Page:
Jewish World Review Jan. 31, 2003 / 28 Shevat 5763

Clarence Page

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Consumer Reports

Why corporations like diversity, too


http://www.NewsAndOpinion.com | It amuses me to hear the hyperventilated news reports about how census figures are revealing that Hispanics now "officially" outnumber blacks in America.

Oh? Say, what about black Hispanics? What about-just for starters- Cuban, Mexican, Dominican or Puerto Rican blacks? Can they outnumber themselves? And what about blacks who are also some other race? Do they count?

In fact, the latest census figures show that, as of July, 2001, Hispanics or Latinos of any race now outnumber those of us who call ourselves simply "black" or "African American" by 37 million to 36.2 million. But if you add blacks who list at least one other race or ethnic group on their U.S. Census form, the number jumps back to the lead at 37.7 million.

But the "one-drop rule" that defined blacks as any one with one drop of black blood is slowly falling out of fashion. The end of hard racial boundaries is good news, if it also means the end of racism. Unfortunately, it's too early to celebrate that happy event.

As the current fuss over the University of Michigan's affirmative action program, now before the Supreme Court, shows, America's old black-white argument has changed. Programs that try to boost black, Hispanic and Native American Indian college enrollment for the sake of "diversity," as Michigan's does, are denounced in some quarters for "discriminating" against whites and Asian Americans.

Yet, if the debate were that simple, it would have been settled long ago. Even President Bush decided against calling all considerations of race or ethnicity in college admissions unconstitutional, as some conservatives wanted. Instead, he chose to defend the virtue of "diversity" as a goal while denouncing Michigan's points-based method for achieving it.

Instead, the White House argued in its legal brief filed on behalf of the rejected white applicants who were suing Michigan that there were other "race-neutral" ways to achieve diversity that the university had overlooked.

For example? The administration praised the percentage-programs implemented in Texas while Bush was governor; in Florida while his brother Jeb Bush has been governor, as well as in California.

Those plans grant preference in each state's top universities to a particular percentage of top achievers in each of the state's high schools.

Percentage plans have much broader support than race-based plans because they seek racial diversity through the decoy of geography. Only in a society as racially segregated by geography as ours can such a scheme work.

Unfortunately, it does not always achieve numbers as high those reached by the more straightforward approach that Michigan takes, which is simply to award extra points to members of underrepresented minority groups.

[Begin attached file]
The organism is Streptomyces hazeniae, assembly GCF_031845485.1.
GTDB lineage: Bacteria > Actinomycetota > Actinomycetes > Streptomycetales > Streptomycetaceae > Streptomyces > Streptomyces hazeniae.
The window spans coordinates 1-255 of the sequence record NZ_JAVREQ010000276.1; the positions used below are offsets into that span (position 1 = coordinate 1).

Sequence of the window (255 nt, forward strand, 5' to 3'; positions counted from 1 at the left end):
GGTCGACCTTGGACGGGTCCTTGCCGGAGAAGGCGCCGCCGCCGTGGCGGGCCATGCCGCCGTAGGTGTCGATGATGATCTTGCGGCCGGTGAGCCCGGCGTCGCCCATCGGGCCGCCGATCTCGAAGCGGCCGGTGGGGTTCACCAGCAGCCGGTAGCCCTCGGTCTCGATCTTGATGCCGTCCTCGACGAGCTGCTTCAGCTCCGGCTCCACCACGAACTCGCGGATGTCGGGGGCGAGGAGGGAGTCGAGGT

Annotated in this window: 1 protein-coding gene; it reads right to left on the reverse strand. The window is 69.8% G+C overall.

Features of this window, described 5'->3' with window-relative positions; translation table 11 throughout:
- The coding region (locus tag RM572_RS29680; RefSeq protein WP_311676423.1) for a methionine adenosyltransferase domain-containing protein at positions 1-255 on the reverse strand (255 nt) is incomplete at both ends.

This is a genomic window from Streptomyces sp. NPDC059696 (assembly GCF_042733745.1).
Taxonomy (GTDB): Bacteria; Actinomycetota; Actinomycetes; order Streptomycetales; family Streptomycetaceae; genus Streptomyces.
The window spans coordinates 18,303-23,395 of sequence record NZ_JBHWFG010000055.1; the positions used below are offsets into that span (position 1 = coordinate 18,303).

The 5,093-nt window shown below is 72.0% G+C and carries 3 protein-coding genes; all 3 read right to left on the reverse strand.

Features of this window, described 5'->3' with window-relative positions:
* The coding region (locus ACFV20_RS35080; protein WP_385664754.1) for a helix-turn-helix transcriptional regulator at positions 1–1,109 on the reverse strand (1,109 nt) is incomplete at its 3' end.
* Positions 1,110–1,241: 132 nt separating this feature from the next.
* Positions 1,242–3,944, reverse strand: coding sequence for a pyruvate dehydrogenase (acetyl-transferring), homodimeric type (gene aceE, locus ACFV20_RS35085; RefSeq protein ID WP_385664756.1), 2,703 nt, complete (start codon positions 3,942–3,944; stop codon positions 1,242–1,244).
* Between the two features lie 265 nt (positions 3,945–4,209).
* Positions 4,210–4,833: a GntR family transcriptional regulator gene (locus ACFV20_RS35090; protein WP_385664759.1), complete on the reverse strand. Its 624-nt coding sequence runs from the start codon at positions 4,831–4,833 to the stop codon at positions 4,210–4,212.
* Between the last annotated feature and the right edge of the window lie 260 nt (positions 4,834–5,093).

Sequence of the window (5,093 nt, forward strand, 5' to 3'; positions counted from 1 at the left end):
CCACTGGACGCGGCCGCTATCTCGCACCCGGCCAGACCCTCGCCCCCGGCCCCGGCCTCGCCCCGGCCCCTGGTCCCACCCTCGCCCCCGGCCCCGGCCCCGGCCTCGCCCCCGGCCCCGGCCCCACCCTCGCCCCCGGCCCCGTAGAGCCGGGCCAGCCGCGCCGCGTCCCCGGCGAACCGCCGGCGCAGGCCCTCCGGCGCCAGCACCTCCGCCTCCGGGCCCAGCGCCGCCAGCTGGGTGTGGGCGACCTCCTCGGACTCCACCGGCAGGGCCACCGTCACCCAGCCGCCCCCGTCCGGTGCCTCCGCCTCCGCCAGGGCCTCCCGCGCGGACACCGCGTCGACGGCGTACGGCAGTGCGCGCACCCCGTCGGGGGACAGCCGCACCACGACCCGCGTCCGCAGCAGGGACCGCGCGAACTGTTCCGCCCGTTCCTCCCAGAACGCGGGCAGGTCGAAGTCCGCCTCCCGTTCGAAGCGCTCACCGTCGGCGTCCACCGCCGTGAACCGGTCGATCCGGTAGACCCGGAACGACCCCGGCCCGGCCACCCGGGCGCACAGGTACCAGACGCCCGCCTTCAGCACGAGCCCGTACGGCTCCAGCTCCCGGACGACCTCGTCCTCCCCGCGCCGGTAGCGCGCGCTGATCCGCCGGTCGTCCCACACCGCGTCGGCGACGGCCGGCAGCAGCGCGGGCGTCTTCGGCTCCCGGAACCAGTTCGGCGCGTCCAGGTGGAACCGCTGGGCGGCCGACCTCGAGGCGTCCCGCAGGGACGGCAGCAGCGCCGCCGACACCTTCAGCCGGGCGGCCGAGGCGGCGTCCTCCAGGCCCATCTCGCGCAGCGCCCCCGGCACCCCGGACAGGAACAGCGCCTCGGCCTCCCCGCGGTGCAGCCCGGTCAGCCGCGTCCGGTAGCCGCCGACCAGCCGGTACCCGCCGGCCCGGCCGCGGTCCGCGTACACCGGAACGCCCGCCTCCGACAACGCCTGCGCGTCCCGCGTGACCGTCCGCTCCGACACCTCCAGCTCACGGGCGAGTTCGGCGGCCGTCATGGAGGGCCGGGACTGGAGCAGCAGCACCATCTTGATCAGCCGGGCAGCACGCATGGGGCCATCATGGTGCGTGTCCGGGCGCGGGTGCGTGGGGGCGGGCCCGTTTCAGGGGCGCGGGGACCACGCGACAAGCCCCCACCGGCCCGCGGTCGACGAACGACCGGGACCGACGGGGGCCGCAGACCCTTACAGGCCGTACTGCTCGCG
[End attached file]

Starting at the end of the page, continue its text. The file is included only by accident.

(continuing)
Now a new reason has emerged in defense of Michigan's approach: It's good for business.

Citing the benefits that a diverse workforce brings in global markets, about four dozen blue-chip American companies, including Coca-Cola Co., Abbott Laboratories and UAL Corp.'s United Airlines unit, have announced friend-of-the-court arguments in defense of the Michigan program, The Wall Street Journal reports.

Major corporations support affirmative action for a number of bottom-line reasons. Creating a diversity-friendly workplace helps them recruit from a rapidly diversifying talent pool. It helps them reach out to broader markets. It also helps reduce turnover and other labor costs, which tend to be the biggest expenses in most businesses.

But the so-called race-neutral programs won't work for the business world, many CEOs note. In fact, in using seemingly color-blind criteria, like one's home geography, to produce a specific racial result, percentage plans seek the sort of "disparate impact" that results in low numbers of women or minorities. Some companies have been sued over this.

Many companies fear their exposure to "disparate impact" lawsuits could only get worse, along with their labor costs, if they have a smaller pool of qualified black and Hispanic college graduates from which to hire and promote.

In this way, the affirmative action debate once again forces Americans to take a closer look at how fairly we make opportunities available, particularly now as we perch on the brink of America's most multiracial, multicultural century.

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Up

01/28/03: Shaq vs. Yao, a new world diss-order
01/23/03: Affirmative action will be remarketed under new name
01/13/03: Bond movie offers clues to Korea crisis
01/07/03: Dr. Frist to the rescue … of his party
01/02/03: Feeling a 'draft,' but not much
12/17/02: To rob a burning cross of its power
12/03/02: Closing black-white test-score gaps
11/19/02: Uncle Same wants your data
11/15/02: Marriage vs. 'player' impulse
11/11/02: How Oz can help the Dems
11/05/02: We reserve right to be complicated
10/22/02: What the pro-gun lobby and anti-gun lobby have in common
10/18/02: Take Sharpton seriously? For Prez??
10/15/02: A beauty and the bullies
10/08/02: Time to start 'fingerprinting' bullets